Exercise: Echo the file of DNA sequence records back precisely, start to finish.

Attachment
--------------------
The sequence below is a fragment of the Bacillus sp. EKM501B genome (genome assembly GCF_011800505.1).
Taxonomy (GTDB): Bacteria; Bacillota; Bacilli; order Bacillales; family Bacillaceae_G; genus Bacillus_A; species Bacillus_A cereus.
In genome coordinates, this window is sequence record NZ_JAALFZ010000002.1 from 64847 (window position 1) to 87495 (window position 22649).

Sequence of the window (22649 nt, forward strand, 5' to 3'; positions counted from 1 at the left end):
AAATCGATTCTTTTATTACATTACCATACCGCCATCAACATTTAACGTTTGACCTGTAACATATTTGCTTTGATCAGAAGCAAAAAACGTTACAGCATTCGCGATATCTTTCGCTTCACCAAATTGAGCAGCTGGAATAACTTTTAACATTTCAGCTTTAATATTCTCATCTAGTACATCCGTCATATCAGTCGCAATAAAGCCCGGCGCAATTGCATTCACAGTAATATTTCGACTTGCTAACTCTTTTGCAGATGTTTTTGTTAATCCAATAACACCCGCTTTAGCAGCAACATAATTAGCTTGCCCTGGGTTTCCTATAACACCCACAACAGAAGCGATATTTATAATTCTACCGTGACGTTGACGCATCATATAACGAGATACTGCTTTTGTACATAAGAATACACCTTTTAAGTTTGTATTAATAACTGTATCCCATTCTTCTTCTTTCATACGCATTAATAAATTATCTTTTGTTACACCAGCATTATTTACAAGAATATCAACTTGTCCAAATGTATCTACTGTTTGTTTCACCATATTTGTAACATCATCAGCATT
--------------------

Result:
The sequence below is a fragment of the Bacillus sp. EKM501B genome (genome assembly GCF_011800505.1).
Taxonomy (GTDB): Bacteria; Bacillota; Bacilli; order Bacillales; family Bacillaceae_G; genus Bacillus_A; species Bacillus_A cereus.
In genome coordinates, this window is sequence record NZ_JAALFZ010000002.1 from 64847 (window position 1) to 87495 (window position 22649).

Sequence of the window (22649 nt, forward strand, 5' to 3'; positions counted from 1 at the left end):
AAATCGATTCTTTTATTACATTACCATACCGCCATCAACATTTAACGTTTGACCTGTAACATATTTGCTTTGATCAGAAGCAAAAAACGTTACAGCATTCGCGATATCTTTCGCTTCACCAAATTGAGCAGCTGGAATAACTTTTAACATTTCAGCTTTAATATTCTCATCTAGTACATCCGTCATATCAGTCGCAATAAAGCCCGGCGCAATTGCATTCACAGTAATATTTCGACTTGCTAACTCTTTTGCAGATGTTTTTGTTAATCCAATAACACCCGCTTTAGCAGCAACATAATTAGCTTGCCCTGGGTTTCCTATAACACCCACAACAGAAGCGATATTTATAATTCTACCGTGACGTTGACGCATCATATAACGAGATACTGCTTTTGTACATAAGAATACACCTTTTAAGTTTGTATTAATAACTGTATCCCATTCTTCTTCTTTCATACGCATTAATAAATTATCTTTTGTTACACCAGCATTATTTACAAGAATATCAACTTGTCCAAATGTATCTACTGTTTGTTTCACCATATTTGTAACATCATCAGCATT